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    France to lift ban on UK tourists from Friday, says tourism minister

    France will lift its ban on UK holidaymakers from Friday morning, the tourism minister has announced, dropping a requirement for all travellers from the UK to show evidence of a “compelling reason” for their journey.

    Jean-Baptiste Lemoyne said on Thursday people arriving from Britain would also no longer need to self-isolate on arrival in France, but proof of a negative Covid-19 test taken no more than 24 hours before departure would still be demanded.

    “People will once again be able to travel for leisure between France and the UK, and to go skiing,” he said.

    The decision to allow non-essential travel again will be welcomed by travel operators including ferry companies and the Eurostar train service, and in particular by British skiers, thousands of whom have booked holidays in Alpine ski resorts.

    France tightened restrictions on travel from and to Britain on 18 December in an effort to curb the rapid spread of the Omicron Covid variant, requiring vaccinated and unvaccinated people to show a “compelling reason” for travel such as a family or health emergency.

    The rule, which in effect limited entry from the UK to French and EU nationals and British citizens resident in France, was later eased to allow people in “for the pursuit of an economic activity requiring an on-site presence that cannot be postponed”.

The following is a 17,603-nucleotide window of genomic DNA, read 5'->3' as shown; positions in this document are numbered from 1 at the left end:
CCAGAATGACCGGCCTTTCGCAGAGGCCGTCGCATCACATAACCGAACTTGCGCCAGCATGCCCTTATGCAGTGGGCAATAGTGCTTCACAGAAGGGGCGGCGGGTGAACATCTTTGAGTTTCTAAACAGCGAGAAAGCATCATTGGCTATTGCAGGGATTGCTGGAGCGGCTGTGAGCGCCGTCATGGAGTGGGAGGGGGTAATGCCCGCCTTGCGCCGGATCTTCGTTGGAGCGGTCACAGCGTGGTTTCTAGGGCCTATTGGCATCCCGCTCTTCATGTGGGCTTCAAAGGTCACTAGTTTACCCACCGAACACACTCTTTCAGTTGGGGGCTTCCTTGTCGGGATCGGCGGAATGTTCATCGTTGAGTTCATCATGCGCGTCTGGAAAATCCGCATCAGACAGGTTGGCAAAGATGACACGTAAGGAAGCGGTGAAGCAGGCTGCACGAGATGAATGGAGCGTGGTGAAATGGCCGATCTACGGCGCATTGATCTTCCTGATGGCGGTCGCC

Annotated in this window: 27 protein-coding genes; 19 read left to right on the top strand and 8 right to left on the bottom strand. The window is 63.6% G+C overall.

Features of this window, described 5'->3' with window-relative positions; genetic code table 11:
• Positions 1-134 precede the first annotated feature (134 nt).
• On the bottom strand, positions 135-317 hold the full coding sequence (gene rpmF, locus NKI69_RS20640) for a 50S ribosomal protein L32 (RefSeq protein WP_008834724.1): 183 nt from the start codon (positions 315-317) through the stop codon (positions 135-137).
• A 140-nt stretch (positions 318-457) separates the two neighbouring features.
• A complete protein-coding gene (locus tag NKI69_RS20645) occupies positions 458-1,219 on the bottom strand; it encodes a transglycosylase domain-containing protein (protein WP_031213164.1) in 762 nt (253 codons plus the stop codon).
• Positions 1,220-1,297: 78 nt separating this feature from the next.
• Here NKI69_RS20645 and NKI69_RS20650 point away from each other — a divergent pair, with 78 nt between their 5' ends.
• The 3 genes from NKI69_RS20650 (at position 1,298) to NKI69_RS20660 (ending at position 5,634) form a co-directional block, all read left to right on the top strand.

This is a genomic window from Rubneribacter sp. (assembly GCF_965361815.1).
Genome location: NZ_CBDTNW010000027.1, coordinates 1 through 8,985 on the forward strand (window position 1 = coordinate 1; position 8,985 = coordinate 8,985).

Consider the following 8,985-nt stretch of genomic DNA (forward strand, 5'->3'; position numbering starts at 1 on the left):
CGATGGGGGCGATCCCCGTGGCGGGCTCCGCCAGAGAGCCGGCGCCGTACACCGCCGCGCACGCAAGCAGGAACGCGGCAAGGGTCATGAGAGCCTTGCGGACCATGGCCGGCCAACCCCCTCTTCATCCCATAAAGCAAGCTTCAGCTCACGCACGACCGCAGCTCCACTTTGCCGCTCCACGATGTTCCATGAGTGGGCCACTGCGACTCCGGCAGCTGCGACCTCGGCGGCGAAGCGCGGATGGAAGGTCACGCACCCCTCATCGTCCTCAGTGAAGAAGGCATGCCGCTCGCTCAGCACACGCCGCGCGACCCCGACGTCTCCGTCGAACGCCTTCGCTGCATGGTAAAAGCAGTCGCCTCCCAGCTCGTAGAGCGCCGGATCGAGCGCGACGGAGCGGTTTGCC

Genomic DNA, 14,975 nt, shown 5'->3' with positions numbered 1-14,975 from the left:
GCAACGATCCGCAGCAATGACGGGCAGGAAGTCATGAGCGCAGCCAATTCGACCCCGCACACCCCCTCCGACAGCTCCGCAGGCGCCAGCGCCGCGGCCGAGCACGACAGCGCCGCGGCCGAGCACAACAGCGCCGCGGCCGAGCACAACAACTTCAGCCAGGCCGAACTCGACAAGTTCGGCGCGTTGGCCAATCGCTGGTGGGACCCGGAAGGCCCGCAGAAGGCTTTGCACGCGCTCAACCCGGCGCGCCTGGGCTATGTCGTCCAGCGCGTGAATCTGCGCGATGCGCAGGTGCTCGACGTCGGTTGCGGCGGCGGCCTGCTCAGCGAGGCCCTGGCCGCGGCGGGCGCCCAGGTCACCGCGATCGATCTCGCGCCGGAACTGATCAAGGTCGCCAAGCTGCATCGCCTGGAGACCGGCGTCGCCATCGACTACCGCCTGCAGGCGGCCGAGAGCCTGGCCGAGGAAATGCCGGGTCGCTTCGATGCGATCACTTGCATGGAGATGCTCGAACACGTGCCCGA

The rules also required all arrivals from the UK to present a negative PCR or antigen test taken within the previous 24 hours and to quarantine in France for seven days, reduced to 48 hours if they can produce a new negative test.

    Thursday’s decision should also mean an end to a controversial rule barring British nationals resident in other EU countries travelling through France to reach their homes. The transit ban was temporarily suspended on 30 December after UK citizens living in Belgium and Germany were refused entry to France.

    The French government spokesperson, Gabriel Attal, said on Wednesday the ban on non-essential travel should be lifted within days because the highly transmissible Omicron variant was now dominant in France.

    New daily coronavirus infections in France have set successive records in recent weeks, with the country on Tuesday reporting a new high of nearly 370,000 infections and a seven-day average high of more than 283,000, with Omicron accounting for 87% of all cases nationwide.

    The strict travel measures were also imposed during what analysts see as a post-Brexit breakdown of trust between the British and French governments over a host of issues from migrants to fishing.

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